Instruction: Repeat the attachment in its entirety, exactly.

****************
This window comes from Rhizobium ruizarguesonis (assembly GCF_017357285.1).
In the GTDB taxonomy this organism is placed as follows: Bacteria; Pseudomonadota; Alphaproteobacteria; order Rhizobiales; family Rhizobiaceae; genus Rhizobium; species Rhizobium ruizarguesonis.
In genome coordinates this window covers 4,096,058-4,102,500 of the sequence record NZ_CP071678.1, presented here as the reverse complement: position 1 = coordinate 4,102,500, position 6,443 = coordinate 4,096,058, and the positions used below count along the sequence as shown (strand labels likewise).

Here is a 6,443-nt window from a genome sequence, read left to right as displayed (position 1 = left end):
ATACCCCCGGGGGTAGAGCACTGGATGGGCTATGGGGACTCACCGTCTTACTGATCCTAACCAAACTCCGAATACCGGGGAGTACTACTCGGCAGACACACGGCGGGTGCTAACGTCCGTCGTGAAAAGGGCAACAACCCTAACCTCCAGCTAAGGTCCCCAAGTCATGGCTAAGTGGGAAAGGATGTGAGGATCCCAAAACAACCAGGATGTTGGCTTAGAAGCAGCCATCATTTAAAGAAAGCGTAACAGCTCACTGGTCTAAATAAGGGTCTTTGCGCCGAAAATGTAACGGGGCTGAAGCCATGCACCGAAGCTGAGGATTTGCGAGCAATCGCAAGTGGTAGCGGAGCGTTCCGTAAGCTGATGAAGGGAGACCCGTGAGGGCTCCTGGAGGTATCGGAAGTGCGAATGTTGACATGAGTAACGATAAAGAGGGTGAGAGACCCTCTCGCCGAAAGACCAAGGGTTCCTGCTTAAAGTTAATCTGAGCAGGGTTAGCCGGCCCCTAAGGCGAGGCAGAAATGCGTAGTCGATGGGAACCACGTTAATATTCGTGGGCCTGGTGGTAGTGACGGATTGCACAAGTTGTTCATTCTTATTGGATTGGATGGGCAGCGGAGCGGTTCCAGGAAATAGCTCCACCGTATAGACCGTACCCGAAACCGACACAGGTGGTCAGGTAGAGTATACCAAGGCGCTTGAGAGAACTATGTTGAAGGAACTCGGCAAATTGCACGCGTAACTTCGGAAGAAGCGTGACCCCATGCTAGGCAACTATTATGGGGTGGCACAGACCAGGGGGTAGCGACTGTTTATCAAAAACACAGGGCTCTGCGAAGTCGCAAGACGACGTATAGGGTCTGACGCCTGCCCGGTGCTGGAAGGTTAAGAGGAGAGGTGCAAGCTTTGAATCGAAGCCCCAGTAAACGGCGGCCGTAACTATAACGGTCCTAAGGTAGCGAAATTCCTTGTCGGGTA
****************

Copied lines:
This window comes from Rhizobium ruizarguesonis (assembly GCF_017357285.1).
In the GTDB taxonomy this organism is placed as follows: Bacteria; Pseudomonadota; Alphaproteobacteria; order Rhizobiales; family Rhizobiaceae; genus Rhizobium; species Rhizobium ruizarguesonis.
In genome coordinates this window covers 4,096,058-4,102,500 of the sequence record NZ_CP071678.1, presented here as the reverse complement: position 1 = coordinate 4,102,500, position 6,443 = coordinate 4,096,058, and the positions used below count along the sequence as shown (strand labels likewise).

Here is a 6,443-nt window from a genome sequence, read left to right as displayed (position 1 = left end):
ATACCCCCGGGGGTAGAGCACTGGATGGGCTATGGGGACTCACCGTCTTACTGATCCTAACCAAACTCCGAATACCGGGGAGTACTACTCGGCAGACACACGGCGGGTGCTAACGTCCGTCGTGAAAAGGGCAACAACCCTAACCTCCAGCTAAGGTCCCCAAGTCATGGCTAAGTGGGAAAGGATGTGAGGATCCCAAAACAACCAGGATGTTGGCTTAGAAGCAGCCATCATTTAAAGAAAGCGTAACAGCTCACTGGTCTAAATAAGGGTCTTTGCGCCGAAAATGTAACGGGGCTGAAGCCATGCACCGAAGCTGAGGATTTGCGAGCAATCGCAAGTGGTAGCGGAGCGTTCCGTAAGCTGATGAAGGGAGACCCGTGAGGGCTCCTGGAGGTATCGGAAGTGCGAATGTTGACATGAGTAACGATAAAGAGGGTGAGAGACCCTCTCGCCGAAAGACCAAGGGTTCCTGCTTAAAGTTAATCTGAGCAGGGTTAGCCGGCCCCTAAGGCGAGGCAGAAATGCGTAGTCGATGGGAACCACGTTAATATTCGTGGGCCTGGTGGTAGTGACGGATTGCACAAGTTGTTCATTCTTATTGGATTGGATGGGCAGCGGAGCGGTTCCAGGAAATAGCTCCACCGTATAGACCGTACCCGAAACCGACACAGGTGGTCAGGTAGAGTATACCAAGGCGCTTGAGAGAACTATGTTGAAGGAACTCGGCAAATTGCACGCGTAACTTCGGAAGAAGCGTGACCCCATGCTAGGCAACTATTATGGGGTGGCACAGACCAGGGGGTAGCGACTGTTTATCAAAAACACAGGGCTCTGCGAAGTCGCAAGACGACGTATAGGGTCTGACGCCTGCCCGGTGCTGGAAGGTTAAGAGGAGAGGTGCAAGCTTTGAATCGAAGCCCCAGTAAACGGCGGCCGTAACTATAACGGTCCTAAGGTAGCGAAATTCCTTGTCGGGTA